The candidates all but climbed into uniform in their determination to identify with troops in Iraq, even as those men and women prepared for what could be a with heavy political implications back home.
In the campaign's closing days, a larger purpose is at work than making common cause with the armed forces. Mr. Bush and Kerry are raising overarching questions about the other's judgment under pressure, a tactic being carried forward into their tours of Midwestern battleground states Thursday and beyond.
Mr. Bush was stumping in Michigan, Ohio and Pennsylvania, in the reverse order of his Pennsylvania-Ohio-Michigan swing Wednesday that was capped by an early evening crowd of close to 20,000 at the Pontiac, Mich., Silverdome, one of the best turnouts of his campaign. Kerry was focusing on Ohio and Wisconsin before swinging south to spend Friday in Florida.
The Democrat kept up his drumbeat of criticism over the circumstances surrounding the in Iraq, and the president struck back by saying the senator simply does not know what happened there.
"A political candidate who jumps to conclusions without knowing the facts is not a person you want as your commander in chief," Mr. Bush told supporters Wednesday. "The senator is denigrating the action of our troops and commanders in the field without knowing the facts."
That brought a sharp rejoinder from Kerry's running mate, Sen. John Edwards, campaigning in Kendall, Fla. "Aren't we sick and tired of George Bush and Dick Cheney using our troops as shields to protect their own jobs?" he said.
"Here's the truth, and the American people know it. Our troops, our military did their job. George Bush is not doing his job."
The accusations flew in staccato phrases.
"Dodging and bobbing and weaving," Kerry said to describe his view of Mr. Bush's response to the missing explosives and all else that has gone wrong in Iraq.
"Wait and see and cut and run," Mr. Bush said to describe his view of the Democrat's likely brand of crisis management.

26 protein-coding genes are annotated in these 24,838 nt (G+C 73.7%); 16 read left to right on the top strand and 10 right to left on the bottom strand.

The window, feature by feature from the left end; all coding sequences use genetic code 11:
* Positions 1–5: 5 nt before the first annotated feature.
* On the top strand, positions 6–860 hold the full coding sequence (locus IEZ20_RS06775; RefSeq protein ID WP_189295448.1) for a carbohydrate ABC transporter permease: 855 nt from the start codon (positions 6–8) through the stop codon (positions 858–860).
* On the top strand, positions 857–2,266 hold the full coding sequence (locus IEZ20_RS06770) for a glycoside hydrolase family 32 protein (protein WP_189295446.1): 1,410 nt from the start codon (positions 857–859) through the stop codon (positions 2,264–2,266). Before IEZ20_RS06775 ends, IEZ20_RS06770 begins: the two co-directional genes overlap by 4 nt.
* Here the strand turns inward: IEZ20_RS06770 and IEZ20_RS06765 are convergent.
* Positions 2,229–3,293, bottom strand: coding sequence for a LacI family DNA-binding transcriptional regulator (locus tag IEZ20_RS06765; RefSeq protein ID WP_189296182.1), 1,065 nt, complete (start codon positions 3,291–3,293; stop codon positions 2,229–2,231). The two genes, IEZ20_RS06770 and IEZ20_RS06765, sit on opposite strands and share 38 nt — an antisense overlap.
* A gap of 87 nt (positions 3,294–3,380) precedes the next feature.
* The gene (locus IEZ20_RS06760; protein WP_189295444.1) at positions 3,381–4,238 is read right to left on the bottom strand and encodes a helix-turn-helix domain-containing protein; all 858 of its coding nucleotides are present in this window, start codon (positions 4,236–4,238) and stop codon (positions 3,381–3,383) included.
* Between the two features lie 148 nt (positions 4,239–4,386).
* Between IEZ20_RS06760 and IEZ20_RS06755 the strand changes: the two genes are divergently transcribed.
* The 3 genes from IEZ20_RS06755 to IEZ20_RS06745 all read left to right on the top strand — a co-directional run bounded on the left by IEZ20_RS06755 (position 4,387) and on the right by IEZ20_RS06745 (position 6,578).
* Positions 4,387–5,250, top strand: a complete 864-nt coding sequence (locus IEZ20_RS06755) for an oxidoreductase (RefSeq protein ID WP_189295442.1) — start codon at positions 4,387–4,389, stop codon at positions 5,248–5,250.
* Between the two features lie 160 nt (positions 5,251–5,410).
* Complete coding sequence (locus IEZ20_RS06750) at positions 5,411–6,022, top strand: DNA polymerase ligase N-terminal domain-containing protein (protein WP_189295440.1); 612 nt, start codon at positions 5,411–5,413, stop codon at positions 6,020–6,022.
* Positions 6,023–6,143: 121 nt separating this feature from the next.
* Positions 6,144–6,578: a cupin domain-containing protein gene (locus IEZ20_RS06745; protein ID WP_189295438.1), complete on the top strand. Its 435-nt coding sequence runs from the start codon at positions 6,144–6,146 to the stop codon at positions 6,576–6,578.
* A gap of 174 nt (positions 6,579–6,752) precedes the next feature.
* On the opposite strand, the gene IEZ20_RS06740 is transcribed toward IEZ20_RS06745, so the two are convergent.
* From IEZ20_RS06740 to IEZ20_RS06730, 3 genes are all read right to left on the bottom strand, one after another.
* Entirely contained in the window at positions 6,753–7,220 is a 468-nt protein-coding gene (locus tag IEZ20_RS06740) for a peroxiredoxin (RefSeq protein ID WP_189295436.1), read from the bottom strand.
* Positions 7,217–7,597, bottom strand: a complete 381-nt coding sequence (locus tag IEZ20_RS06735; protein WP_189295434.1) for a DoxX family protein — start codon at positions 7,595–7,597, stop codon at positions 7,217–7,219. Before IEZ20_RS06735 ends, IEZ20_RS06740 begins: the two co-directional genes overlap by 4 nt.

In a spirited rally in Cedar Rapids, Iowa, Kerry plugged his plans for health care, education and rural advancement. He said that as president he would hold a summit in Ames, Iowa, to firm up his farm proposals.
The Kerry campaign put the crowd to work, handing out phone numbers of voters to call on the spot. "I want you to reach out and convert someone on the other side," Kerry said.
Polls suggest Mr. Bush and Kerry are running even not only in Iowa and Michigan, but in an improbable variety of other battleground states and nationally as well. Mr. Bush, too, pressed hard for crossover votes.
"If you're a Democrat, and your dreams and goals are not found in the far left wing of the Democrat party, I'd be honored to have your vote," he said.
In Iraq, U.S. military maneuvers including stepped-up air strikes raised the prospect of a decisive showdown with insurgents in Fallujah and neighboring Ramadi. The goal would be to restore government control for the Iraqi national elections by the end of January.
Vice President Dick Cheney said Wednesday night in Wisconsin that the terrorists and insurgents "know once those elections are held, they're out of business. They've said as much" in "communications that we've captured between Zarqawi and the bin Laden crowd." Cheney was referring to terror mastermind Abu Musab al-Zarqawi.
Capping a political campaign already fixated on Iraq, any attack before Tuesday would send unpredictable reverberations through the U.S. electoral scene. Officials have not confirmed a major assault is close.
Kerry assailed Mr. Bush for a third day over the disappearance of nearly 400 tons of explosives in Iraq during the fall of Saddam Hussein's government, blaming him for not seeing to it that ammunition depots overtaken by U.S. forces were secured.
"The missing explosives could very likely be in the hands of terrorists and insurgents, who are actually attacking our forces now 80 times a day on average," the Democrat said in Iowa.
"The senator is making wild charges," Mr. Bush said in response. "The munitions may have been moved before our troops arrived."
Mr. Bush's team put extra money into TV commercials in Portland, Maine, aimed at voters in neighboring New Hampshire, where the president is going Friday and polls find Kerry leading narrowly. The race in Hawaii, ordinarily a safe bet for a Democrat, was unexpectedly close.
Both sides are working feverishly to get out the vote. Many Americans, however, have already gotten out and voted.
An Associated Press-Ipsos survey found 11 percent of voters had already marked ballots in 32 states that permit early voting, and another 11 percent said they intended to do so before Tuesday.
An ABC News poll has Kerry up 49-48 percent nationally. Reuters/Zogby gave the president a 48-47 lead over Kerry, but had the Massachusetts senator gaining three points to lead in battleground Ohio 46-45 percent.